JP Morgan Consider Blockchain Merger with ConsenSys

JP Morgan Consider Blockchain Merger with ConsenSys

According to news agency Reuters, JP Morgan Chase & Co is in discussions to merge it’s own Quorum blockchain unit with Ethereum blockchain solutions company ConsenSys. Although no financial details of the potential merger were disclosed, Reuter’s sources believe the deal will be formally announced within the next 6 months.

The Quorum permissioned blockchain was designed by JP Morgan to combine public and private functions based on Ethereum to be used for the Interbank Information Network (IIN) – that involves more than 300 banks globally – as well as individual companies such as Microsoft.

It is suggested the merger would have no impact on either the IIN or the other projects currently running Quorum.

Two Years in Planning

While no mention is made of the reasons behind the decision, JP Morgan have reportedly been investigating offloading Quorum for around two years and have explored other avenues such as “…setting up an open-source foundation, creating a new startup or merging it with another company” with ConsenSys emerging as the preferred option for a business merger.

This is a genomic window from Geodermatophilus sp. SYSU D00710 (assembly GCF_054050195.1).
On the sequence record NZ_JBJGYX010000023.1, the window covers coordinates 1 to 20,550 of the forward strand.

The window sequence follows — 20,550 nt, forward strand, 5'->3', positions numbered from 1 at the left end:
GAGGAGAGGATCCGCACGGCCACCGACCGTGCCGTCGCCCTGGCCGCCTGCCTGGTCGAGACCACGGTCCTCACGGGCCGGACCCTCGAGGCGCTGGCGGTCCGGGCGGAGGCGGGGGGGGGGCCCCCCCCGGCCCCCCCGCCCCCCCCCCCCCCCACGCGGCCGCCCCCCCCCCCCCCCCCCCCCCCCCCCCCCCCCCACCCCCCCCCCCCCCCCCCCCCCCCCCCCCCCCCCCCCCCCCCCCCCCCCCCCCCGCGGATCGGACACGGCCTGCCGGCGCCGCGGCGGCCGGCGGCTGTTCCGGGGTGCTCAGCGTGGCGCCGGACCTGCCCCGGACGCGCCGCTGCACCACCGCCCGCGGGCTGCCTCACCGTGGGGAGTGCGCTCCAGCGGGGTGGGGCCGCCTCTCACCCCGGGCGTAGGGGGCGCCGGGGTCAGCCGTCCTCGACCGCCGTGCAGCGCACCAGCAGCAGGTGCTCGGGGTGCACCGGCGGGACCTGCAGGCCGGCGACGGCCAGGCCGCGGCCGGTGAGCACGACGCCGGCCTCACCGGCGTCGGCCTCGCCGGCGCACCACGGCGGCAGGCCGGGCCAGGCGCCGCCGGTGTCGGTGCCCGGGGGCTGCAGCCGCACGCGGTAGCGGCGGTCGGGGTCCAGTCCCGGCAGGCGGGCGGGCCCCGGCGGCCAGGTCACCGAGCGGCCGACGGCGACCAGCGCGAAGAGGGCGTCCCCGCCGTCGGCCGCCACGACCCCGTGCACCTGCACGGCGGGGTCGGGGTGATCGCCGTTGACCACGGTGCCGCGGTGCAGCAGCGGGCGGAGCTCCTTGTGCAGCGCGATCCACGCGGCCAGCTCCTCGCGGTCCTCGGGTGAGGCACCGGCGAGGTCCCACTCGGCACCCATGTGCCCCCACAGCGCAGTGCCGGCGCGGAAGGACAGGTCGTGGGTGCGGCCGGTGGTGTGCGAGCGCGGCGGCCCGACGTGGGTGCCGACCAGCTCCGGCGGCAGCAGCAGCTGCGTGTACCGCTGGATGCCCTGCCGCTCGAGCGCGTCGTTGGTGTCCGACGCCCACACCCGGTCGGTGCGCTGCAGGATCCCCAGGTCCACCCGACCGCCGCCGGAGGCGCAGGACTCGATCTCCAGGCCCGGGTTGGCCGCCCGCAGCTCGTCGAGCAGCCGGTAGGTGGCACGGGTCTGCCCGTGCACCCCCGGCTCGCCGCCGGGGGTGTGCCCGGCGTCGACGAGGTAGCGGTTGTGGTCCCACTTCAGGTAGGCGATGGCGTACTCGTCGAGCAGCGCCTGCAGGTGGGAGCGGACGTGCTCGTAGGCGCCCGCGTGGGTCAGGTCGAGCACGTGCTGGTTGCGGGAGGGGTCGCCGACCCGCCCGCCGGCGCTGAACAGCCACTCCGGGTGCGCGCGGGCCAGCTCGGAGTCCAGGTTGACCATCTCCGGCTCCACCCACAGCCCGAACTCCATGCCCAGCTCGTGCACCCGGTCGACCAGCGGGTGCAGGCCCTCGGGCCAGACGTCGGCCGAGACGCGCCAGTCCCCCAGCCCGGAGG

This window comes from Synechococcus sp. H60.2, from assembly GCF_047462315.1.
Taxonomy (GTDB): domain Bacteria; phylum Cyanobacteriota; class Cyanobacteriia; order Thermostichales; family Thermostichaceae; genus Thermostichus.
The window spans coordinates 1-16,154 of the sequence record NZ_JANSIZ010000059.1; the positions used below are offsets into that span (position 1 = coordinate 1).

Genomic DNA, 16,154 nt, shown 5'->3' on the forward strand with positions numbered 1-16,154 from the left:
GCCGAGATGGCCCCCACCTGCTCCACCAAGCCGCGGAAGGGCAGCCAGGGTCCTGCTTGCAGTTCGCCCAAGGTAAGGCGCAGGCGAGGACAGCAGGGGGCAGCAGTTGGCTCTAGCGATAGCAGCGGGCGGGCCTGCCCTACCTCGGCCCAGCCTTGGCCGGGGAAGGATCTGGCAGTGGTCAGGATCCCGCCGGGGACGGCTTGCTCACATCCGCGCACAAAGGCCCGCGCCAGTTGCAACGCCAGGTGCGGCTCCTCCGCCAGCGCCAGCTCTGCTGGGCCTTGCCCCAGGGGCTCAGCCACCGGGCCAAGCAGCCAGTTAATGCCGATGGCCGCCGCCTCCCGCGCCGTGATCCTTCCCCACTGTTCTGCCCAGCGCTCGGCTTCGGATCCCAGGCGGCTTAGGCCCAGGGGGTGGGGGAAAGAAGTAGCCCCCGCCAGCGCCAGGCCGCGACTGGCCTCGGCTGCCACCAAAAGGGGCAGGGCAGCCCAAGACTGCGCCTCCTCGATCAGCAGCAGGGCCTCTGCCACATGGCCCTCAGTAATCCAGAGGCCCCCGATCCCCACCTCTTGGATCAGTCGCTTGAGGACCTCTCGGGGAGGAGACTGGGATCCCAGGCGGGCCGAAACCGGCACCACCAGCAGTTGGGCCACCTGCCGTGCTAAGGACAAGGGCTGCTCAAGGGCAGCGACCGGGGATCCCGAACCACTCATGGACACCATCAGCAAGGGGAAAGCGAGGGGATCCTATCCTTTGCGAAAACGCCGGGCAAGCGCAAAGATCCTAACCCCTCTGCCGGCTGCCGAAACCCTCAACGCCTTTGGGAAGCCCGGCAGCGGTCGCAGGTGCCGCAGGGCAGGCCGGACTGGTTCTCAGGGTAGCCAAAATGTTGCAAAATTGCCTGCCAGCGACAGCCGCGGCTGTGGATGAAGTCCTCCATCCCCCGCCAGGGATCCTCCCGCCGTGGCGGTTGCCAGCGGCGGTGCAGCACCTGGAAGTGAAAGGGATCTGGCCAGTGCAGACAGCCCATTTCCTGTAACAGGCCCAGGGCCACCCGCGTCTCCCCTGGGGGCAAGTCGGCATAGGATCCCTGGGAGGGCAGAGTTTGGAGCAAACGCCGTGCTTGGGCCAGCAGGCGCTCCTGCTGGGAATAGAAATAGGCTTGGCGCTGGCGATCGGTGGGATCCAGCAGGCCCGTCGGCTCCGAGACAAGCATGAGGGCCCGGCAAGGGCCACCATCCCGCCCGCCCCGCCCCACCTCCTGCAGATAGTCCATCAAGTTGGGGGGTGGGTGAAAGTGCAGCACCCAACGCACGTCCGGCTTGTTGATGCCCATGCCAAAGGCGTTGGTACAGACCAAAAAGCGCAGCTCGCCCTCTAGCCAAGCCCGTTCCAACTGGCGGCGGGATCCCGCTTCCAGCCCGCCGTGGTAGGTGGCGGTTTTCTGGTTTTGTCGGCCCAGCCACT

ConsenSys was launched in 2014 by Ethereum co-founder Joseph Lubin to develop decentralised software services and applications relating to Ethereum. The company expanded rapidly to become involved in multiple blockchain projects including the ErisX trading platform, partnerships as with the WWF, as participants in the International Association of Trusted Blockchain Applications (INATBA), and involved in initial coin offerings (ICOs) such as Gnosis (GNO).

It is unclear at this stage if the 25 employees of JP Morgan’s Quorum program would move across to join the 800 staff currently employed by ConsenSys.

JP Morgan themselves announced a record breaking year in 2019 which saw CEO Jamie Dimon’s personal annual remuneration packet rise to $31.5 million despite the bank facing ongoing Racketeer Influenced and Corrupt Organizations (RICO) Act charges filed by the U.S. Justice Department in connection with precious metals price manipulation.